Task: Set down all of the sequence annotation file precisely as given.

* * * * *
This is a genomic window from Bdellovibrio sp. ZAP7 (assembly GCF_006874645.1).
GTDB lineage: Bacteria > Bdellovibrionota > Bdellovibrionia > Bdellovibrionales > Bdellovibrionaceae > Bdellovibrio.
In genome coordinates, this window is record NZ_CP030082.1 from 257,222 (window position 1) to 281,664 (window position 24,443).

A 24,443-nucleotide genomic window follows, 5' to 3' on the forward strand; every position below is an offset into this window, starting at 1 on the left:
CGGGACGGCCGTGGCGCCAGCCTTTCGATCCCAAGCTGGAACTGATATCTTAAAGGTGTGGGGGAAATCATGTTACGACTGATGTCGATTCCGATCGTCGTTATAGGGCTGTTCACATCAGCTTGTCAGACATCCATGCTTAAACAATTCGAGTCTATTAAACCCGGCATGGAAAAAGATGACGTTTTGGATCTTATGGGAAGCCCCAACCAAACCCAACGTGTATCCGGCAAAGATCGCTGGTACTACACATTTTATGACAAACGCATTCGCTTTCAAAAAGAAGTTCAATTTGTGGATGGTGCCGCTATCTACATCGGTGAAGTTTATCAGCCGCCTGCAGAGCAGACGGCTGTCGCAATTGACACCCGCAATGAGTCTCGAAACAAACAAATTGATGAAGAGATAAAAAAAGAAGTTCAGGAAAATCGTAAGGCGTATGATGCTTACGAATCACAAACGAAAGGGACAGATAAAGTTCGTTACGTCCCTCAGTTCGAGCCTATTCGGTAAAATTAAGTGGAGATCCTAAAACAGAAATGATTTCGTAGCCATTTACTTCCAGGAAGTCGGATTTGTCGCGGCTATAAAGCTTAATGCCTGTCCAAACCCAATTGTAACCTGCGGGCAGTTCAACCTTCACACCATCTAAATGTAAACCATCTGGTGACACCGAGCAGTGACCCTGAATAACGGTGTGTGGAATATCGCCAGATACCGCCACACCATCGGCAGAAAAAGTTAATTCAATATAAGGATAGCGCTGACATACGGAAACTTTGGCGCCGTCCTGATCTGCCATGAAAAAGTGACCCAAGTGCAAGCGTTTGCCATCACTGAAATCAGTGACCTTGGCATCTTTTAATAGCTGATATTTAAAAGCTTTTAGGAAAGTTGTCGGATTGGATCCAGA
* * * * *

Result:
This is a genomic window from Bdellovibrio sp. ZAP7 (assembly GCF_006874645.1).
GTDB lineage: Bacteria > Bdellovibrionota > Bdellovibrionia > Bdellovibrionales > Bdellovibrionaceae > Bdellovibrio.
In genome coordinates, this window is record NZ_CP030082.1 from 257,222 (window position 1) to 281,664 (window position 24,443).

A 24,443-nucleotide genomic window follows, 5' to 3' on the forward strand; every position below is an offset into this window, starting at 1 on the left:
CGGGACGGCCGTGGCGCCAGCCTTTCGATCCCAAGCTGGAACTGATATCTTAAAGGTGTGGGGGAAATCATGTTACGACTGATGTCGATTCCGATCGTCGTTATAGGGCTGTTCACATCAGCTTGTCAGACATCCATGCTTAAACAATTCGAGTCTATTAAACCCGGCATGGAAAAAGATGACGTTTTGGATCTTATGGGAAGCCCCAACCAAACCCAACGTGTATCCGGCAAAGATCGCTGGTACTACACATTTTATGACAAACGCATTCGCTTTCAAAAAGAAGTTCAATTTGTGGATGGTGCCGCTATCTACATCGGTGAAGTTTATCAGCCGCCTGCAGAGCAGACGGCTGTCGCAATTGACACCCGCAATGAGTCTCGAAACAAACAAATTGATGAAGAGATAAAAAAAGAAGTTCAGGAAAATCGTAAGGCGTATGATGCTTACGAATCACAAACGAAAGGGACAGATAAAGTTCGTTACGTCCCTCAGTTCGAGCCTATTCGGTAAAATTAAGTGGAGATCCTAAAACAGAAATGATTTCGTAGCCATTTACTTCCAGGAAGTCGGATTTGTCGCGGCTATAAAGCTTAATGCCTGTCCAAACCCAATTGTAACCTGCGGGCAGTTCAACCTTCACACCATCTAAATGTAAACCATCTGGTGACACCGAGCAGTGACCCTGAATAACGGTGTGTGGAATATCGCCAGATACCGCCACACCATCGGCAGAAAAAGTTAATTCAATATAAGGATAGCGCTGACATACGGAAACTTTGGCGCCGTCCTGATCTGCCATGAAAAAGTGACCCAAGTGCAAGCGTTTGCCATCACTGAAATCAGTGACCTTGGCATCTTTTAATAGCTGATATTTAAAAGCTTTTAGGAAAGTTGTCGGATTGGATCCAGA